Sunday, 12 April 2015

Roasted Sea Bass with Minneola

You probably read this as "Roasted Sea Bass with... What?". You're not alone. I also hadn't heard of minneola before making this.

Basically a minneola is one of these new citrus fruits made by crossing other citrus. This one is a cross between a grapefruit and a tangerine. And it is closest to the tangerine (it looks like a small orange but is sweeter and juicier).

So the "inspiration recipe" is something I found on my laptop (I bought a new laptop with Windows 8, that has "tiles" with different kind of things, one of them being food and drink, with recipes. I was quite chuffed to find that my new laptop came with a collection of recipes!!). 

It was sea bass with herb butter sauce and lemon, and looked scrumptious. So we decided to make a version of that. Kristof thought it was with orange, so he brought a minneola back from the shop (and I'm glad he did, that definitely made it more interesting:) ).

Ingredients 

2 filets of sea bass
1 minneola 
fresh pasta (we used 500g but that was a bit too much, so I'd say 300g)
200-300g fresh spinach 
olive oil 
oregano
ras-el-hanout

Preparation 

1. Slice the minneola as finely as possible, make indentations in the fish and place the slices in the indentations. Place a few more slices under the fish, and nibble on the remaining slices, they're really yummy;)
Add some olive oil, oregano and ras-el-hanout on the fish and minneola slices.

2. Roast the fish and minneola at 200 degrees Celsius for 20 minutes.

3. Cook the fresh pasta, stir-fry the spinach, put everything nicely on plates, and enjoy:)

P.S. Putting everything nicely on plates is Kristof's job here, since he's better at it than I am ;)


Friday, 20 March 2015

Squid Ink Pasta with Seafood in White Wine Sauce

So I wanted to:
- make ink squid pasta with actual squid,
- add some big prawns (gambas),
- try to make a white wine sauce.

Here's the result:



You can't see much of the white wine sauce (I only added it to the pasta then piled the rest on top, since the pot and pans I used were not big enough to stir everything through), but it worked very well!

I used this this recipe for it, and I flavoured it with shallots, sundried tomatoes, oregano and lemon olive oil (also a few drops of Asian fish sauce and mango vinegar).

I also added some leek, green peas and yellow bell pepper. It was really nice:)


Thursday, 19 March 2015

Lemon Cheesecake

About a year and a half ago, I promised Kristof I'd teach him to make cheesecake, and I only got around to it this week-end (I know, shame on me!!!).

We used the lemon cheesecake recipe I always use, and which always produces a seriously yummy result (this is THE lemon cheesecake, at least according to my standards!).
The recipe is online here, but for some reason their site was down while I was shopping for ingredients (a bit of a "gaaahhh!!!" moment) so I'm posting it here too (I figure there are less chances of both sites being down).
 
Ingredients
 
For the biscuit base

        10 digestive biscuits or 20 dinosaur biscuits (which makes it even better, just use the ones without chocolate)
        75g melted butter
        1 tbsp clear honey

For the filling

        750g mascarpone cheese
        juice and zest of 2 lemons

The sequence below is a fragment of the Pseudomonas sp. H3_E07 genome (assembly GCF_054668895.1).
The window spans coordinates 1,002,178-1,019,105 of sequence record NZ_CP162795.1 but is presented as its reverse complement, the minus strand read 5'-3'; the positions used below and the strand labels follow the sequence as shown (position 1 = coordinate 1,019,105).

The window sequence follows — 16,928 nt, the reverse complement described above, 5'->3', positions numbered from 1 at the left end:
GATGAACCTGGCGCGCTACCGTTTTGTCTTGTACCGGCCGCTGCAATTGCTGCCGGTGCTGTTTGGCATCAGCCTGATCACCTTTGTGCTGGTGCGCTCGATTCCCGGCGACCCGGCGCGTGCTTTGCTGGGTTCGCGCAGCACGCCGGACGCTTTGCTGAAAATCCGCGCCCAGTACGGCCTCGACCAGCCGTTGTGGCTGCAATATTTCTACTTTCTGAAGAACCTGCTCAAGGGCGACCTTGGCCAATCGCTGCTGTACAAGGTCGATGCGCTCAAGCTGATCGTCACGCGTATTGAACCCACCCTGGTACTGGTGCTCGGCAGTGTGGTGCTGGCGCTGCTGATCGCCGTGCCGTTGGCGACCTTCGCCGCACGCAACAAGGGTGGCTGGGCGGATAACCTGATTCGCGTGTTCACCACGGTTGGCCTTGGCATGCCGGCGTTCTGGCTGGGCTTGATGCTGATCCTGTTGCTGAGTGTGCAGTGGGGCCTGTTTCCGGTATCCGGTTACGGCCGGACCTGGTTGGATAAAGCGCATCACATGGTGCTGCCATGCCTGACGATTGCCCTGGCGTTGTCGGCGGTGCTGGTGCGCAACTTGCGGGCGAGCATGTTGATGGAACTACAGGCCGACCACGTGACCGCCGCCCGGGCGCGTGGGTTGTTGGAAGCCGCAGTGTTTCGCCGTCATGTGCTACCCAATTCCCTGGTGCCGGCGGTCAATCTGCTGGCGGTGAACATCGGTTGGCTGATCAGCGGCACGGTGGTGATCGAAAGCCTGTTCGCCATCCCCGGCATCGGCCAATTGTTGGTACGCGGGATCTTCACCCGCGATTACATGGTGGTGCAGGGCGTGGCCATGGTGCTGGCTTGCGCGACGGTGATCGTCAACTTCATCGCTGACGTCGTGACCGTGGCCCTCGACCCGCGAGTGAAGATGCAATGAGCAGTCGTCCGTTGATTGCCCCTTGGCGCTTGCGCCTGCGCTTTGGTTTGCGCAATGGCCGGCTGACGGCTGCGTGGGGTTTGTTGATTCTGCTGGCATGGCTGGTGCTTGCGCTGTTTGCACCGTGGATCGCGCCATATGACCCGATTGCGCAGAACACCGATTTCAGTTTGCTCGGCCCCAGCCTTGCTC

200g white powder sugar 

Preparation

  1. Brush the bottom of your springform cake tin with some of the melted butter (this is totally optional since this is a no-bake cheesecake). 
  2. Crush the biscuits and tip them into a bowl, add the melted butter and honey and stir until well combined. The butter and honey are what will hold the biscuits crumbs together.


    Unfortunately I can't promise that no dinosaur biscuits were harmed while making this cheesecake!


  3. Tip the mixture into the bottom of the cake tin. Level it and tap the whole surface repeatedly to make it as compact as you can. Chill in the fridge while making the filling.


  4. For the filling, mix the mascarpone cheese, lemon juice and zest and sugar together in a bowl.





    Do not over-mix or the mascarpone will become runny (if that happens your only hope is adding gelatine like I had to do for my caramel version, which doesn't impair the taste, but of course the texture is completely different!).
  5. Spoon the mixture into the tin on top of the chilled biscuit mixture and chill in the fridge for at least 2 hours. 


  6. When ready to serve, unclasp the springform ring and ease the cheesecake out.



    And enjoy:)

Sunday, 15 March 2015

I can haz purl stitch!

I've started teaching myself to knit a good two years ago, in which time I've made... hmm... three scarves.
Even less impressive is that I never managed to get my head around the purl stitch... Until recently that is...

I Hereby Proudly Present My First Successful Attempt at Purl Stitch:

The idea behind this was to make a scarf that wouldn't "grow" too much, as my first scarf (that I still wear all the time) is now a good bit longer than it was originally (I could wrap it twice around my neck, now after 3 times it's still a bit loose). My mum said it's normal with garter stitch...

It's long enough to almost touch the floor when hung from a bar stool!

The thing is, stockinette stitch has another problem: it curls up on itself!

So I still ended up frogging (= unraveling) it and starting again in garter stitch. Ah well...
At some point I'll master more stitches;)